Let’s start with writing simple Beta sample function in C++


#include <boost/math/distributions.hpp> 
#include <boost/random.hpp>
#include <iostream>
#include <random>

double beta_sample(double alpha, double beta, long random){
    boost::random::mt19937 generator(random);
    boost::random::beta_distribution<double> beta_random_dist(alpha, beta);

    double random_from_beta = beta_random_dist(generator);
    return random_from_beta;
//parameters and the random value on (0,1) you drew  
int main(){
    double a = 1;
    double b = 2;
    int random = 25;
    std::cout<<"Beta for "<<a<<", "<<b<< " Random:"<<random<<" is "<< beta_sample(a,b,random);

So from our old Scipy code, we were calling rvs with a random state. From its docs, we can see its creating Numpy’s RandomState from that number. Which is a container for Mersenne Twister. This is what our first line in our C++ function is doing, setting up a mersenne twister (pseudo) random number generator. The next line is creating beta distribution using A and B values. Boost has two implementations of Beta distribution. One in boost::random another in boost::math. The first is used for random sampling, that is what we want to do, the second for other statistics like PPF, Kurtosis etc. We need the second one too for calculating PPF but I’m not including that in this example (refer docs to see how to do it). The 3rd line is actually doing the sampling, I referred to this stackoverflow answer to understand how to sample in boost.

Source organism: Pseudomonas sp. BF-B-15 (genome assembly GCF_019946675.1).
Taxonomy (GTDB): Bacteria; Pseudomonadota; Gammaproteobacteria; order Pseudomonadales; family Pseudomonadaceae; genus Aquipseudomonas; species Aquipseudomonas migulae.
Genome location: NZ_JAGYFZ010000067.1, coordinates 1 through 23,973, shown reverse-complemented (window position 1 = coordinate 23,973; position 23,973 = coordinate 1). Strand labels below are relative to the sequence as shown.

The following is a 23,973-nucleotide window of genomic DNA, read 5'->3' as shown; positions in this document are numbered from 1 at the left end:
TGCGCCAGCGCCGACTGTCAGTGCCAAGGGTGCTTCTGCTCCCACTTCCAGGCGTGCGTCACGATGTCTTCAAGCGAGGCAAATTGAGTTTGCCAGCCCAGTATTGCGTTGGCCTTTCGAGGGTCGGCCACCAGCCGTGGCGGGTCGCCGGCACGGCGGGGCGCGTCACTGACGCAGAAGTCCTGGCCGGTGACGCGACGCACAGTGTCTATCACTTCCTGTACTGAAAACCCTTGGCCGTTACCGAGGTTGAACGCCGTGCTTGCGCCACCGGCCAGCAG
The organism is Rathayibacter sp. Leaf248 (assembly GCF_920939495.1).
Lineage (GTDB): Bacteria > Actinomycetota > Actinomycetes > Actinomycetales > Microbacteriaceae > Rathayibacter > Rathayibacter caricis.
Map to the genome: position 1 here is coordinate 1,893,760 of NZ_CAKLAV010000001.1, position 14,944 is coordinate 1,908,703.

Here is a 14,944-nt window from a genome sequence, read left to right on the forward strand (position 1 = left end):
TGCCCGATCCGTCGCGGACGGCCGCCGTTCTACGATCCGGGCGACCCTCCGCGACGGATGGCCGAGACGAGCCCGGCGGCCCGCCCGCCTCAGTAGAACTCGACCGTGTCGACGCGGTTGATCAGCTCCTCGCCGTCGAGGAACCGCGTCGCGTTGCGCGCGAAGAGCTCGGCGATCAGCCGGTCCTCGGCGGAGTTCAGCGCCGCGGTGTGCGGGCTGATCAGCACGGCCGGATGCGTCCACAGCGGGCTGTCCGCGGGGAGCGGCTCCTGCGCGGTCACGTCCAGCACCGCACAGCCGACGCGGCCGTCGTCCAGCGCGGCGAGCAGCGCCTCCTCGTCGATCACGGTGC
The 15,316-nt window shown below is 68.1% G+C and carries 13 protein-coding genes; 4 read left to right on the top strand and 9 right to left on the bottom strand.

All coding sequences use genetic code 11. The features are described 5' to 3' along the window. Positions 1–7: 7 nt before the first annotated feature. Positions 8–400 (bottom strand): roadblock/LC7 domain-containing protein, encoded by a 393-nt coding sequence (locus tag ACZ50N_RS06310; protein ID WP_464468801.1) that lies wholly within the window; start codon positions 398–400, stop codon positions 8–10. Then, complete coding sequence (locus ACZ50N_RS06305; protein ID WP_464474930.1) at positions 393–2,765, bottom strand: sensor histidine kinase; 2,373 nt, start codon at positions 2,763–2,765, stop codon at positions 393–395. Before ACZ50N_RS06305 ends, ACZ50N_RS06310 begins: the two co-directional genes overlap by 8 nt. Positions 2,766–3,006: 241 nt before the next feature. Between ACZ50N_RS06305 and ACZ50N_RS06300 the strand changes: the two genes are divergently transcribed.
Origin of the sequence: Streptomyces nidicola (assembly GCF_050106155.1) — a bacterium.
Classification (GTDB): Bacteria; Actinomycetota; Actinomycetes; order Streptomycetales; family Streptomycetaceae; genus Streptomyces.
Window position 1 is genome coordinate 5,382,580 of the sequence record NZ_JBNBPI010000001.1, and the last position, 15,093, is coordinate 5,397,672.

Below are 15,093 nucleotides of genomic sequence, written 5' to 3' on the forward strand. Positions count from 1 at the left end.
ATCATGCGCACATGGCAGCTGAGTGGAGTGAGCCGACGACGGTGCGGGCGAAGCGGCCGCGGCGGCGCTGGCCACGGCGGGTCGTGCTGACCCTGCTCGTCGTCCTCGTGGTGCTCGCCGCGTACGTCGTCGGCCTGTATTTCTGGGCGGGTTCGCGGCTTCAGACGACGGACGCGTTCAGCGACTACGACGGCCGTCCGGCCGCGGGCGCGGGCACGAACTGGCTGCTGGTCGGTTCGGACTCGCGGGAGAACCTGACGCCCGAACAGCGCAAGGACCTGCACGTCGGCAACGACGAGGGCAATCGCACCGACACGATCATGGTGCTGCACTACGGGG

Building the C++ code, make sure you have boost installed.

$ g++ -o beta_dist.out beta_dist_cpp.cpp -I/usr/local/include/boost
$ ./beta_dist.out 
Beta for 1, 2 Random:25 is 0.371978

That’s it. We have pure C++ function that we can parallelize in Cython. Let’s write a Cython wrapper and build into Python importable function

Extract out headers into


#ifndef BETA_DIST_H
#define BETA_DIST_H

#include <boost/math/distributions.hpp> 
#include <boost/random.hpp>
#include <iostream>
#include <random>

double beta_sample(double, double , long);


#cython: language_level=3
import numpy as np
from cython.parallel import prange
cimport cython

cdef extern from "beta_dist.hpp" nogil:
    double beta_sample(double, double , long)

def beta_sample_batch(double[:] a, double[:] b, long[:] random):
    cdef int N = len(a)